With the emergence of terms such as ‘digital self-harm’ and increasing coverage of social media’s negative impact on mental health, it’s clear that we are being failed, even insidiously led astray, by technology. The promise of meaningful connection rings hollow when our experience online is atomised into individually curated worlds. And when AI can conjure creativity and story out of a black box of data, it seems that mythology is being digitised as well.
In response, we’ve seen an explosion in alternate forms of belief, ones that value something that the rational world of technology cannot provide, seen in phenomena like WitchTok, currently at 51.4 billion views on TikTok. There is growing hunger for connection to something collective and enduring, and many are finding it in folk culture.
A wave of creators and artists are connecting to stories of folk in the UK with a renewed purpose, reimagining tradition in a way that is relevant, urgent even, in our climate crisis/culture war divided/cost of living suffering nation. Central to this new wave of folk is a commitment to community, to open up rather than to close off, to include not exclude.
Whether it’s The Stone Club’s inclusive declaration ‘Stone Club is for Everyone’, Nick Hayes (Right to Roam campaigner and author of The Book of Trespass) and the creation of Silt Witch Esme Boggart to protest against no-fault evictions, The Wad, an all-female Morris side from Cornwall, offering a progressive modern take on traditional dance; the common theme is creativity, solidarity, inclusion and connection.
Ultra cool zine Weird Walk captures this spirit, when they declare their intent to wonder in a way that ‘bypasses nostalgia and leads us back towards optimism and re-enchantment’ — a celebration, not of history, but of hopeful connection for the future.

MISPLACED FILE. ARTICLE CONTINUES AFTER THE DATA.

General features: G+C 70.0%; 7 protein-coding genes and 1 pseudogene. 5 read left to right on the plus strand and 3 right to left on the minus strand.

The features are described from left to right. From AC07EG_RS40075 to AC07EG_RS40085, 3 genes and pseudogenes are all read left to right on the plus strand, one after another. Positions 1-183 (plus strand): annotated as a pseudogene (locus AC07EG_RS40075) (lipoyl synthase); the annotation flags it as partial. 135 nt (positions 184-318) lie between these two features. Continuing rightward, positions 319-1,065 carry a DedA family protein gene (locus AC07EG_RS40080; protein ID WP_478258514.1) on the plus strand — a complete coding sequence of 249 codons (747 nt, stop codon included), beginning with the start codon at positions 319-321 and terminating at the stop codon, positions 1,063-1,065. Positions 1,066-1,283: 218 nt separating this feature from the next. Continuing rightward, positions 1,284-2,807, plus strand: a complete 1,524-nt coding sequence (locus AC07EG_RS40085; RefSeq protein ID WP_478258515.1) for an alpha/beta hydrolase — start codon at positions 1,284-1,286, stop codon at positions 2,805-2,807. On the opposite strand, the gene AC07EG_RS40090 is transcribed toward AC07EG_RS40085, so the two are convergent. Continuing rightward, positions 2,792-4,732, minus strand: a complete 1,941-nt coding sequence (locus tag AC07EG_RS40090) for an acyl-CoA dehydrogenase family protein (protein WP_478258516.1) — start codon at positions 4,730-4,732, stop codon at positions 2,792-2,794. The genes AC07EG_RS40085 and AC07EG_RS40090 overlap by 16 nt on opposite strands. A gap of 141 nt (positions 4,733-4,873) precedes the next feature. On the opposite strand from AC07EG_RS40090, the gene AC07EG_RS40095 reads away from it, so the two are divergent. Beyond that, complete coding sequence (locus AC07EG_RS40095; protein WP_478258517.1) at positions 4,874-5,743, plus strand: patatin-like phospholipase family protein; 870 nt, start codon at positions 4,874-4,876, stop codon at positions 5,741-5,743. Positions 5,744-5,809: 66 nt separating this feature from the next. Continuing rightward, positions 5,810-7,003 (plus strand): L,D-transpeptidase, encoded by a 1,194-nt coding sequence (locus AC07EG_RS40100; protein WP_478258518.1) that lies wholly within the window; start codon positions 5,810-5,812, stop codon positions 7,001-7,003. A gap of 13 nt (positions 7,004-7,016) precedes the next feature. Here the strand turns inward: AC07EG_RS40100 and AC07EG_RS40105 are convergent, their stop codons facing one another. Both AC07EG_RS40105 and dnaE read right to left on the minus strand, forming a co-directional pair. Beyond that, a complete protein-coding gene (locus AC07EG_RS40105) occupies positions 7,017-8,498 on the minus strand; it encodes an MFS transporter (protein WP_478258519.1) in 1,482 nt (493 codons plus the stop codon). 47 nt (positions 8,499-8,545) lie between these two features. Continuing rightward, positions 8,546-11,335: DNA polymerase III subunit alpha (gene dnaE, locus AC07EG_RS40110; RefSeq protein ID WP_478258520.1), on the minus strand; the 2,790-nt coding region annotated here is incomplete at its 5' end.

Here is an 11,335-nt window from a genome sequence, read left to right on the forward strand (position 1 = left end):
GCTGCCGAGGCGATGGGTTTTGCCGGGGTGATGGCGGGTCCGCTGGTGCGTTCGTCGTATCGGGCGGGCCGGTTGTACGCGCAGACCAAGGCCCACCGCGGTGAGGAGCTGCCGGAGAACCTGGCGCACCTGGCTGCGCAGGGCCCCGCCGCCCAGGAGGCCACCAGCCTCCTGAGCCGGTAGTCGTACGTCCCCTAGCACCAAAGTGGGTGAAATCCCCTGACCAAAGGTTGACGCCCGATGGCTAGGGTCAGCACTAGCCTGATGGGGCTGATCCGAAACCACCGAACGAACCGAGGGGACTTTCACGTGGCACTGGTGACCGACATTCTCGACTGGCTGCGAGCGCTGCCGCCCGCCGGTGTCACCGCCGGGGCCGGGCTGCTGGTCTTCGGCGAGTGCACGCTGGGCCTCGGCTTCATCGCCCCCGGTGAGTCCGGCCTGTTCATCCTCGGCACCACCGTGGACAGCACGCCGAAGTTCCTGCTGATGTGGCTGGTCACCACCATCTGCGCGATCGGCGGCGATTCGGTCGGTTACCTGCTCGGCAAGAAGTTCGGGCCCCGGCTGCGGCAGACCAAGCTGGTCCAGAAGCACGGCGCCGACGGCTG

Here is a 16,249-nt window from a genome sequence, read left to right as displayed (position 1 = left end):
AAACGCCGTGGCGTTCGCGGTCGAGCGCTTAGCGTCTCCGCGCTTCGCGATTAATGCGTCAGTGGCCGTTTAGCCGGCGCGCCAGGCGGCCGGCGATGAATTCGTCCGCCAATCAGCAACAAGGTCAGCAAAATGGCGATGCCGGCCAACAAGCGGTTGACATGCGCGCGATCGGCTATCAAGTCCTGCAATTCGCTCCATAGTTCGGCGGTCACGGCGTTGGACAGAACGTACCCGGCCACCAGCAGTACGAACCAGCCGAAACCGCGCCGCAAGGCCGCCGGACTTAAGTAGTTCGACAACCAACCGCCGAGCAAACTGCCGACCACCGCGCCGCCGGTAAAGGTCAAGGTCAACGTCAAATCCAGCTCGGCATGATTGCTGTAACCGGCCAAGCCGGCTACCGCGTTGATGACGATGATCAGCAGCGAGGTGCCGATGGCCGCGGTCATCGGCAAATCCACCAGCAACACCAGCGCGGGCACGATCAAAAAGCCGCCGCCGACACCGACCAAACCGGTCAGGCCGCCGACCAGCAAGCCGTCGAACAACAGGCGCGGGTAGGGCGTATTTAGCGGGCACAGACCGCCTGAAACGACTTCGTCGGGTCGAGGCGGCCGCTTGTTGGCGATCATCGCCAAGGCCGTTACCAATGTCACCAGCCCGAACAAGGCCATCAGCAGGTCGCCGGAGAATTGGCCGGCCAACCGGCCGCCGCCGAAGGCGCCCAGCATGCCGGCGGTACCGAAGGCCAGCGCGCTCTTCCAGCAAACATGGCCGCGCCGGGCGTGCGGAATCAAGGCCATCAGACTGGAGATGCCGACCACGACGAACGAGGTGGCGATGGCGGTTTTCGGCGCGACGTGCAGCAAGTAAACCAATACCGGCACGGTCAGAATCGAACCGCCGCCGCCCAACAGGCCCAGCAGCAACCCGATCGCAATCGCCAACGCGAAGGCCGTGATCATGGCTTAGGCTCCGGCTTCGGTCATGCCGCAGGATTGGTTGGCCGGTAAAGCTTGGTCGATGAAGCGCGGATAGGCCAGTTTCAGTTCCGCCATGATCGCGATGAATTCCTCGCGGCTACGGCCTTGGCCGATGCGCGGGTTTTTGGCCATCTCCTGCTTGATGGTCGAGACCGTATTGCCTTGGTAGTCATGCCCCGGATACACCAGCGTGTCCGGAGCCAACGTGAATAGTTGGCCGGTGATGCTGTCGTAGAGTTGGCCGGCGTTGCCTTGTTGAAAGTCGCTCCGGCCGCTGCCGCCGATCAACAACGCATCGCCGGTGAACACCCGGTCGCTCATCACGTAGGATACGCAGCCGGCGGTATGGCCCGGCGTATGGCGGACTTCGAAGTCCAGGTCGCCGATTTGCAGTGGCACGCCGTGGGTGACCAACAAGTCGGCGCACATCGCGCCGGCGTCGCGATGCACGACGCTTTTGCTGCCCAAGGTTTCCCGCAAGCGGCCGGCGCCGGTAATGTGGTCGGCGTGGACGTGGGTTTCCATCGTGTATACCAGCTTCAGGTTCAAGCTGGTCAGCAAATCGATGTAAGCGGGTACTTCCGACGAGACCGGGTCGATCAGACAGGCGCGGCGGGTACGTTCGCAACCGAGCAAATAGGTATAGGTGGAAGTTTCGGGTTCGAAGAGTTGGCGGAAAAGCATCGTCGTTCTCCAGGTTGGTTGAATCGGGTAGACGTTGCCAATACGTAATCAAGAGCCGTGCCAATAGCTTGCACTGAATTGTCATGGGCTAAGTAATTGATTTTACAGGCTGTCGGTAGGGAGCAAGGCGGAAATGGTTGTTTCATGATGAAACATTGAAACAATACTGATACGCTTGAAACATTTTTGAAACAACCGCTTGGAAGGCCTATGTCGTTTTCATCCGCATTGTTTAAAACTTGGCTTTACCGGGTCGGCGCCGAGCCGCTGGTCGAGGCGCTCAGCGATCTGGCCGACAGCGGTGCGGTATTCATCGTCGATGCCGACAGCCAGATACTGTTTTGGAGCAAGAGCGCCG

This philosophy of neofolk and the aesthetics of it are emerging into media and consumer culture
Summer 2023 saw the release of Bridgette Christie’s comedy drama series The Change, following one woman’s experience of the menopause and the journey through folk traditions as a pilgrimage of agency and self-exploration. You might have seen Boss Morris dancing with Wet Leg at the 2023 Brit Awards. Even the enormously popular BBC comedy Ghosts explored history, through a lens of values shared with its contemporary audience. Fashion and apparel is integrating heritage into brand messaging and product design, that refers not only to heritage of brand itself, but to a shared heritage and mythology. Rixo’s jewellery line, with its early medieval inspired designs recalls the treasure trove of Sutton Hoo, or Burberry’s re-embracing of its knight errant logo, with its themes of adventure, chivalry and legend.
It’s no wonder that these influences are rooting in categories that are so much about identity and belonging. Whilst the pandemic served as catalyst for driving similar aesthetics such as Cottagecore and Goblincore, what differs about this cultural movement, is that rather than seeking to withdraw from life and to disconnect, neofolk seeks to connect; to build new axis of belonging and community. It seeks to connect us to nature and its rhythms in a more meaningful way. Consider British perfume brand Ffern who celebrated Samhain, the Celtic and Wiccan festival that later became Halloween, rather than creating a pumpkin spiced SKU.
Neofolk becomes a vessel of representation and participation, open to all, connected to nature, alive with magic and agency that exists outside of the systems that have failed to unite us, failed to protect the environment, failed to include us. It costs nothing to see one of the hundreds of accessible megaliths in fields up and down the land and Morris dance exists mostly in pub car parks — but you do have to be there.
It’s this sense of shared journey and the real that is connecting with people, contrasting the artificial uniqueness that social media curates for us, where our view of the world is fed by AI and algorithms that know what we want as an individual, rather than what we want as a community.
Neofolk represents an antidote to the alienation of technology, and its hyper individual world that can only ever exist for you.
As fears around the impact of digital spaces and the coming threat (real or imagined) of AI grow, marketers and brand owners are capitalising on the equity of their brands as real, tangible expressions of values and belonging. In many ways, embracing a heritage is a statement of longevity; something that our world of fast-moving consumption cannot achieve. In this context, celebrating the ancient is really a celebration of the future, in a way that isn’t coded in the potential threatening trappings of digital futurism.
So rather than consuming individual fantasies, is it time to participate in shared dreams?
Featured image: Julia Caesar / Unsplash